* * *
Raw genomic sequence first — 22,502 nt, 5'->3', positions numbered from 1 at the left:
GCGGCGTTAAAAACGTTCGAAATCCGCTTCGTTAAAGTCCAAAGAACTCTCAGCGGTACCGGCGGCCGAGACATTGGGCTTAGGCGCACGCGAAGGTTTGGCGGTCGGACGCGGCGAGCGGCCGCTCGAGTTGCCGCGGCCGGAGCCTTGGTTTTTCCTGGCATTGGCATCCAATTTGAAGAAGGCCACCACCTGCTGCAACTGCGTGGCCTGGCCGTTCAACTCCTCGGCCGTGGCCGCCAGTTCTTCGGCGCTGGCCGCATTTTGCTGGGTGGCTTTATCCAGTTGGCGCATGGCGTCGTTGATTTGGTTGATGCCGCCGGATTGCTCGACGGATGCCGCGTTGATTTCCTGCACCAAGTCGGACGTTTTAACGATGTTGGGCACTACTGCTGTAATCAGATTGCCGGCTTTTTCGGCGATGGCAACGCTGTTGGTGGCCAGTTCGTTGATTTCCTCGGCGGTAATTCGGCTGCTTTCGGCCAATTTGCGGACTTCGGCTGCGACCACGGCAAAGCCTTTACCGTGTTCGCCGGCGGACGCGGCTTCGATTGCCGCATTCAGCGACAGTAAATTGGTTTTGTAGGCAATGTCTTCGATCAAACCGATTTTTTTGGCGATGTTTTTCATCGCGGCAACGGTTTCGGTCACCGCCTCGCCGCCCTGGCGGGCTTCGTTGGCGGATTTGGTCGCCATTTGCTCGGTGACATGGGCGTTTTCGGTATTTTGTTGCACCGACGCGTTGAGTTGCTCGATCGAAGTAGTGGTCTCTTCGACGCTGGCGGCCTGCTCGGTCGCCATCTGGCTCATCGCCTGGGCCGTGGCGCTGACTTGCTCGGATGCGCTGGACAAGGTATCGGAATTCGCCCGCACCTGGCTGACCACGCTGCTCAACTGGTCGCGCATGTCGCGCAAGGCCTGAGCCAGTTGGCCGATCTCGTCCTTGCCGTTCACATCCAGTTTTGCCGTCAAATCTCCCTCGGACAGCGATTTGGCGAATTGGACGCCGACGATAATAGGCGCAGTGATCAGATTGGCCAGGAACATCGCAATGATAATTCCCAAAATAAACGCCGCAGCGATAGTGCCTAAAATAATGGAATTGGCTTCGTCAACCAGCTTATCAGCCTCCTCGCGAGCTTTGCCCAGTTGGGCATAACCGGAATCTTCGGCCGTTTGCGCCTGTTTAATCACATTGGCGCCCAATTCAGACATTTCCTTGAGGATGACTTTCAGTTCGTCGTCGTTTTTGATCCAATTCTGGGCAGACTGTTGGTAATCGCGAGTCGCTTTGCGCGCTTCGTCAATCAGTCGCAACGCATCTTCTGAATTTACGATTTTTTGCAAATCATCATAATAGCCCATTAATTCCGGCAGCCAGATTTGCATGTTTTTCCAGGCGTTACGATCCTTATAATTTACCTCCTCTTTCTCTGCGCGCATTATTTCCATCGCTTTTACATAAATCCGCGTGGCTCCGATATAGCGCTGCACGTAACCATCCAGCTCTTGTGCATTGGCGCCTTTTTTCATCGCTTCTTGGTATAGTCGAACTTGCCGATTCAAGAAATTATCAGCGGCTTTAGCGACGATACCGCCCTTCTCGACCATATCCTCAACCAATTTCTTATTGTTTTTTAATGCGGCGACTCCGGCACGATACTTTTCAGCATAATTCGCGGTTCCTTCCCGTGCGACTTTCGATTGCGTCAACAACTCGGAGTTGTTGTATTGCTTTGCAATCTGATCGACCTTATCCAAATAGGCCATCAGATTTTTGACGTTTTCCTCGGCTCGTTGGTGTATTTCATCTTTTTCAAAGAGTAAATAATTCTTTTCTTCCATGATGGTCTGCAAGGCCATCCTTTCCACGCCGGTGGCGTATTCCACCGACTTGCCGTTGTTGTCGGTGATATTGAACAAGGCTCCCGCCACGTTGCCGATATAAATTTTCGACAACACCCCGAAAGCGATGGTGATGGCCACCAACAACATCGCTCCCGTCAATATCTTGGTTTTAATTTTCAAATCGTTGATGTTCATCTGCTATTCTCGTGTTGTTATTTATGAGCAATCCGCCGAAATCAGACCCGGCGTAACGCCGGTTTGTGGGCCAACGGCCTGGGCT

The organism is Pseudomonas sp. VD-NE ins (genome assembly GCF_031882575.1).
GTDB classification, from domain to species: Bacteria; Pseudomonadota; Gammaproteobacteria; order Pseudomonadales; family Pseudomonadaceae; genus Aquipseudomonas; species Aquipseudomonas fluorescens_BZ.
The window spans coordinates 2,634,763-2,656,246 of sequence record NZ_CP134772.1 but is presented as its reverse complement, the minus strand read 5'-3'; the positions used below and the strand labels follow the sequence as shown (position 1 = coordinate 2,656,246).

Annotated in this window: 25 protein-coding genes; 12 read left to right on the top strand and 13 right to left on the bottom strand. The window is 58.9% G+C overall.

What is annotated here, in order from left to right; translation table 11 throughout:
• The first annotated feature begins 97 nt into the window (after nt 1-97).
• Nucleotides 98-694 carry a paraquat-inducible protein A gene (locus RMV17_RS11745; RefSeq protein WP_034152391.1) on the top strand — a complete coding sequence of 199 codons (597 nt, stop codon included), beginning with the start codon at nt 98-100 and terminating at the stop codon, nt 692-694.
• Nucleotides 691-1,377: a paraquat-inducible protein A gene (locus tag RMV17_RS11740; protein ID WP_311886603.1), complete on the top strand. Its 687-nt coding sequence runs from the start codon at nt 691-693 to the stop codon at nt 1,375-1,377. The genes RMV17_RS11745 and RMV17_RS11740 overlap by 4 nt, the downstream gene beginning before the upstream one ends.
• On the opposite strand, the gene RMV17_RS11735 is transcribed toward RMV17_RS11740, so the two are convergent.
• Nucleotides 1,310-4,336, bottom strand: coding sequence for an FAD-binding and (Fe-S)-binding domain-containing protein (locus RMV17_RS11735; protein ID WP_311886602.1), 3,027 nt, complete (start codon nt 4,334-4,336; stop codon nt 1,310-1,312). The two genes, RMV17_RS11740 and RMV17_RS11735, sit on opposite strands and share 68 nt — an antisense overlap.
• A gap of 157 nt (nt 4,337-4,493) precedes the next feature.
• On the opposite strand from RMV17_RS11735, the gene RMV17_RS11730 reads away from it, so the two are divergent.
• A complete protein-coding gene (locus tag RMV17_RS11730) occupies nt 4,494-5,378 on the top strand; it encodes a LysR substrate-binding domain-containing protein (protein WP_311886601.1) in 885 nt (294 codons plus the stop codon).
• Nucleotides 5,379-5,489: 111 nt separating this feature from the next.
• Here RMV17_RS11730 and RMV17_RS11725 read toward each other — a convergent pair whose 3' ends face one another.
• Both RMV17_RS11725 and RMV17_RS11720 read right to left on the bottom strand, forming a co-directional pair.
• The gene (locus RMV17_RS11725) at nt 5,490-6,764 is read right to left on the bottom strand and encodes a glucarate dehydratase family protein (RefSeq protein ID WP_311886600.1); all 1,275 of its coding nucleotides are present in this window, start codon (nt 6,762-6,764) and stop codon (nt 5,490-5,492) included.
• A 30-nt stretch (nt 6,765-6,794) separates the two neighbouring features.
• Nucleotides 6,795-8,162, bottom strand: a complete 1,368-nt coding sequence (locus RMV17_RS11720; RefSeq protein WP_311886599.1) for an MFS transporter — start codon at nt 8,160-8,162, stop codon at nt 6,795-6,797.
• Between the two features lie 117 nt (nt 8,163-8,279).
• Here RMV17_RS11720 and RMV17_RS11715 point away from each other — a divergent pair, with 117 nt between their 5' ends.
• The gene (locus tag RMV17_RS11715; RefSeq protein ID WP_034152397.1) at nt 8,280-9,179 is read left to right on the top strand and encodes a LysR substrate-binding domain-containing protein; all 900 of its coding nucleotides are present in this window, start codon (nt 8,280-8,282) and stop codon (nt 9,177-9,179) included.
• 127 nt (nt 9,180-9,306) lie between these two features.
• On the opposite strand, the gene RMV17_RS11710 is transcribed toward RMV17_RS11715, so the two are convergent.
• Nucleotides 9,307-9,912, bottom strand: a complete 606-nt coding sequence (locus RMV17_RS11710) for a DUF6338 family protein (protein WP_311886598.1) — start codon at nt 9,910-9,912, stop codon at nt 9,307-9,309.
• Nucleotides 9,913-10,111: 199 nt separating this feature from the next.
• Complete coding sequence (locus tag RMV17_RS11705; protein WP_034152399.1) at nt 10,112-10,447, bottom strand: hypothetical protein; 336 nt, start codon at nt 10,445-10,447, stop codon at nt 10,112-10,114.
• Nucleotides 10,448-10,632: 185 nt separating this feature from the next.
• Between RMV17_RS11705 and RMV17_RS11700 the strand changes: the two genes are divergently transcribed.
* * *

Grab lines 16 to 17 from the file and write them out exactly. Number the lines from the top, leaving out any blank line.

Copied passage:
• Nucleotides 5,379-5,489: 111 nt separating this feature from the next.
• Here RMV17_RS11730 and RMV17_RS11725 read toward each other — a convergent pair whose 3' ends face one another.